Sometimes I think these books are a little unfair for those of us who live in rural areas. They mention all these fantabulous plants, a huge variety, but I cannot find them locally. City folks may not have yards but they're spoiled by selection. I've spent two days looking for Lemon Verbena &
Becca Sloan
Feb 28, 2012 rated it it was amazing
Shelves: read-in-2012
I am determined to have my first garden (other than a few pots on the patio) this summer. When I saw this book, it looked like the perfect resource. I was not let down. Grow Great Grub has a wealth of knowledge, plus lots of pictures for those of us who are easily distracted! Gayla included lots of information on growing in all types of locations (window ledge, patio, alley, and yard) as well as information on the plants themselves, how to arrange things and more. I'm about to reconsider my gras ...more
May 28, 2011 rated it it was amazing
With gorgeous photos, delicious-sounding recipes, and hundreds of handy tips, Gayla Trail leads the reader through a fantastic guidebook on growing food when space is very limited.

What I am most impressed by in this book is that Trail goes into detail about every common vegetable plant you might want to try to grow, and gives specific tips for growing each in containers. Many gardening books are loaded with ideas on helping different plants thrive, but on a big scale. This is a super reference f
Jun 06, 2012 rated it liked it
Shelves: envir
Nicest thing is that unlike most farm-ish books, this one was *mainly* container gardening but not *all* about OMG SAVE SPACE WITH LABOR- AND CARPENTRY-INTENSIVE PROCEDURES, which is just as unhelpful for the 3-month-lease-signer as the "What Do You Mean You Don't Have A Haha*" school of gardens and rolling fields of grain.

*Wikipedia: "Ha-ha is a term in garden design that refers to a trench, one side of which is concealed from view, designed to allow an unobstructed view from a garden, pleasure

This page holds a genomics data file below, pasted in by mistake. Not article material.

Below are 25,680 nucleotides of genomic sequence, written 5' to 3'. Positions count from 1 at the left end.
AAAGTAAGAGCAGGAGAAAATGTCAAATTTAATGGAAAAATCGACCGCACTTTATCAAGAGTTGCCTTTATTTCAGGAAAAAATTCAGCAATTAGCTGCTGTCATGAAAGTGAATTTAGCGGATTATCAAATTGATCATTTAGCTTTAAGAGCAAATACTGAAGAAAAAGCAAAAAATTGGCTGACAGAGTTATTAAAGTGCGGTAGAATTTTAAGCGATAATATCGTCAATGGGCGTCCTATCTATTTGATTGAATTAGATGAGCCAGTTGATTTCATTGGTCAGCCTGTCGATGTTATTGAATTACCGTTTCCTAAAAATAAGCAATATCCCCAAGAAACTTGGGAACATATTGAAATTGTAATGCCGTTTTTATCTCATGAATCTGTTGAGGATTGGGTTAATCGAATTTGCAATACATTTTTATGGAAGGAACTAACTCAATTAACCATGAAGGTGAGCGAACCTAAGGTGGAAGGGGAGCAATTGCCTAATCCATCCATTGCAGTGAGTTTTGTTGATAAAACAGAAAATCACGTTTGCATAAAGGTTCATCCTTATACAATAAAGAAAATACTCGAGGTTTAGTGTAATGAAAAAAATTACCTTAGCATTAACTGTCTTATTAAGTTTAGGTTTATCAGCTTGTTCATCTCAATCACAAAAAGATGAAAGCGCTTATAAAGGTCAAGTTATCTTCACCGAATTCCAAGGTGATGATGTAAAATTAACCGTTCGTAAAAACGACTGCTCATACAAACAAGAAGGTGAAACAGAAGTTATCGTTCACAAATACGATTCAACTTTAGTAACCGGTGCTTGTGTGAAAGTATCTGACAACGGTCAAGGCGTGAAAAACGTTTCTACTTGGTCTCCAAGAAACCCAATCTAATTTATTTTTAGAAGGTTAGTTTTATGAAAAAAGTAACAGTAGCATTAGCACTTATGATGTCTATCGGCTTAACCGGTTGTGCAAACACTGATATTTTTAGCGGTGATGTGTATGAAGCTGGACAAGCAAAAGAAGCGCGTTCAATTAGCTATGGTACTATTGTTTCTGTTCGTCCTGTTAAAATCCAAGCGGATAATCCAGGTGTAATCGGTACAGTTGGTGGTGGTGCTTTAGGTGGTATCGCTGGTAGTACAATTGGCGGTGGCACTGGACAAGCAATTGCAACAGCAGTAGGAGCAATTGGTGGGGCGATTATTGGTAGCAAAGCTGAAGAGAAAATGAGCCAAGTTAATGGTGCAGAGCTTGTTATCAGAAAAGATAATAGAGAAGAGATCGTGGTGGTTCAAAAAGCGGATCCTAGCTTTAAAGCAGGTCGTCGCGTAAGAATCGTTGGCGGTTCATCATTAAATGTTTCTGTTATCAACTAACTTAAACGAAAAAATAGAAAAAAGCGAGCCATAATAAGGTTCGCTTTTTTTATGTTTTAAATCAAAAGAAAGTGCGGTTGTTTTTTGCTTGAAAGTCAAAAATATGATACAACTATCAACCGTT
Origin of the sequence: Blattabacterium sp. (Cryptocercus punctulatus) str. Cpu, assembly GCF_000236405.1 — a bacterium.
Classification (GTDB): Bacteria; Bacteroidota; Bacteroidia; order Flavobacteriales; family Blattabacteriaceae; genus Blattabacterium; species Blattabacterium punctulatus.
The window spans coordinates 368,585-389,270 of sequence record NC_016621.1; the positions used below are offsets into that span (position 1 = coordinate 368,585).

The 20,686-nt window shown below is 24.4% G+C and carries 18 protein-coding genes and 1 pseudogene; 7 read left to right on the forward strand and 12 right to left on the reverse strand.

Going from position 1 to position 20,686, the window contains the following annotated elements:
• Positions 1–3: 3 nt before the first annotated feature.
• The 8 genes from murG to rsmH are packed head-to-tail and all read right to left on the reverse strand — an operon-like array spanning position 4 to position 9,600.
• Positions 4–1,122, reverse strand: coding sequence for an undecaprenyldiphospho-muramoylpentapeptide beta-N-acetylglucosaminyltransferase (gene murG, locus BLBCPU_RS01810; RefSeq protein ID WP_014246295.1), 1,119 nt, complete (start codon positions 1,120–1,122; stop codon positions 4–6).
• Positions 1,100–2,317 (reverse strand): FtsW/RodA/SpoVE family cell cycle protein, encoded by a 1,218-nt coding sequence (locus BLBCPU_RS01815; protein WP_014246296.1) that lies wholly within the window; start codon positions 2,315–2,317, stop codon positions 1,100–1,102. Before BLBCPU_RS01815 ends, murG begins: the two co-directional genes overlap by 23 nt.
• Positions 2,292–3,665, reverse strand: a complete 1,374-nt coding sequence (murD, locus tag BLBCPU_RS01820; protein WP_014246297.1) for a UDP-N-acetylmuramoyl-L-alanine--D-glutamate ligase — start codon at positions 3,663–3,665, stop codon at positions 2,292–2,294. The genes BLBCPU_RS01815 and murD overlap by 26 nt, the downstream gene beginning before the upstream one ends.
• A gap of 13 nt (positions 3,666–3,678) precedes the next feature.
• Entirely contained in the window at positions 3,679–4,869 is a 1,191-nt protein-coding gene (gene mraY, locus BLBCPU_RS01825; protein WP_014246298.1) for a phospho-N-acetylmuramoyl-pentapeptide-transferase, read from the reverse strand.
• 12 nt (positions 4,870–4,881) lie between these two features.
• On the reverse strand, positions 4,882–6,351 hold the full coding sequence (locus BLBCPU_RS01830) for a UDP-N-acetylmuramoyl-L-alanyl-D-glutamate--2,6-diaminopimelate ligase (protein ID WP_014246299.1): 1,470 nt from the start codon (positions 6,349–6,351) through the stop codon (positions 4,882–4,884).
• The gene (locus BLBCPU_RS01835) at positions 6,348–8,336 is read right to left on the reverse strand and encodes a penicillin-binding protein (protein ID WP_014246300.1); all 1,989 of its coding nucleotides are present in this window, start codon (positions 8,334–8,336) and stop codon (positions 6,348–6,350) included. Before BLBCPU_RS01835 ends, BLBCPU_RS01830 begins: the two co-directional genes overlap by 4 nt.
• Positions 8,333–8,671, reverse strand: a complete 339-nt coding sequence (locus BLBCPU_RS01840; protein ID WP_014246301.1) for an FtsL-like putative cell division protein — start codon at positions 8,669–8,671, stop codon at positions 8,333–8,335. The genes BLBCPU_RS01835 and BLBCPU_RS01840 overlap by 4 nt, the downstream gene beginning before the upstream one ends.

Christa Cordova
Jan 07, 2011 rated it it was amazing
This review has been hidden because it contains spoilers. To view it, click here.
Oct 01, 2012 rated it really liked it
Book 62 2012 Reading Challenge--I realized late in the book that the author has a blog called You Grow Girl. This edition is packed with helpful and economical advice for growing food in all spaces--small, urban, large, and in containers. She covers attracting predatory insects and companion plantings, and how to make your own fertilizers. Very much a Do - it- yourself book for the inventive person who would rather recycle than get the fancy stuff at a garden center. A section on harvesting is h ...more
Megan Duffie
Feb 25, 2011 rated it really liked it
Fabulous book! I have almost no skill for growing things, so this book has been super helpful. Everything is laid out in easy to read, friendly formats. She also includes a small blub on each page with information on how each plant does in a container (vs. a bed). Whether you have a ton of space to plant, or a small postage stamp yard like me, this book will have something for you. I borrowed this one from the library, but am now planning on buying my own copy...worth it. Can't wait for spring s ...more
Diana Thayer
Jul 28, 2011 rated it liked it
Good recommendations and tips for plant types and how to grow organically, as well as how to harvest and preserve. Would have liked more info on how to grow in small spaces, however, as most of the plants do best "in the largest container you can get" - and that's exactly the problem I've run into, so I was hoping for a few more creative tips regarding cheap ways to get containers and grow on one's balcony, for instance. Not necessarily a problem with the book, but the subtitle is "Organic Food ...more
Sep 12, 2016 rated it it was amazing
Lively, cheerful writing makes this book fun to read even when the information isn't new. There are also plenty of tips for seasoned gardeners, such as that corn salad needs cool weather to get germinating (most seeds need warmth), and that calendula petals can be used as a natural food dye in rice and baked goods.

This book also gets a tick for the customisable planting chart based on the date of your last frost - no adding 6 months to adjust for the wrong hemisphere needed.

Must look out for cho
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I write and speak about urban gardening and growing food. I take pictures too. I do graphic design work. And some other stuff.